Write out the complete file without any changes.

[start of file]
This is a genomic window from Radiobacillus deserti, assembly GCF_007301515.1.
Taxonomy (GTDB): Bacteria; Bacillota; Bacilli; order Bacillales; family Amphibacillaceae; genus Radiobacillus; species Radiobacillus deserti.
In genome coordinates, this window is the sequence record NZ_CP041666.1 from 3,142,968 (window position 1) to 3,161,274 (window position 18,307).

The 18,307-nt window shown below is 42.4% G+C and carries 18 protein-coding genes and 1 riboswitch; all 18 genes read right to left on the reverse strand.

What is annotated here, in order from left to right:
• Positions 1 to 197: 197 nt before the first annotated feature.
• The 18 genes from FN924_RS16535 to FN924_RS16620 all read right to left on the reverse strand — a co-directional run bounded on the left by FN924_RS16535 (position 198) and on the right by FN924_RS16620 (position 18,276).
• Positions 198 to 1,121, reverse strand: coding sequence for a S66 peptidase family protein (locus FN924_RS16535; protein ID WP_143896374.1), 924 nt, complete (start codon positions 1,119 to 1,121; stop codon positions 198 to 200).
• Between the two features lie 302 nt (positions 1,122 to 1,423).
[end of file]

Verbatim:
This is a genomic window from Radiobacillus deserti, assembly GCF_007301515.1.
Taxonomy (GTDB): Bacteria; Bacillota; Bacilli; order Bacillales; family Amphibacillaceae; genus Radiobacillus; species Radiobacillus deserti.
In genome coordinates, this window is the sequence record NZ_CP041666.1 from 3,142,968 (window position 1) to 3,161,274 (window position 18,307).

The 18,307-nt window shown below is 42.4% G+C and carries 18 protein-coding genes and 1 riboswitch; all 18 genes read right to left on the reverse strand.

What is annotated here, in order from left to right:
• Positions 1 to 197: 197 nt before the first annotated feature.
• The 18 genes from FN924_RS16535 to FN924_RS16620 all read right to left on the reverse strand — a co-directional run bounded on the left by FN924_RS16535 (position 198) and on the right by FN924_RS16620 (position 18,276).
• Positions 198 to 1,121, reverse strand: coding sequence for a S66 peptidase family protein (locus FN924_RS16535; protein ID WP_143896374.1), 924 nt, complete (start codon positions 1,119 to 1,121; stop codon positions 198 to 200).
• Between the two features lie 302 nt (positions 1,122 to 1,423).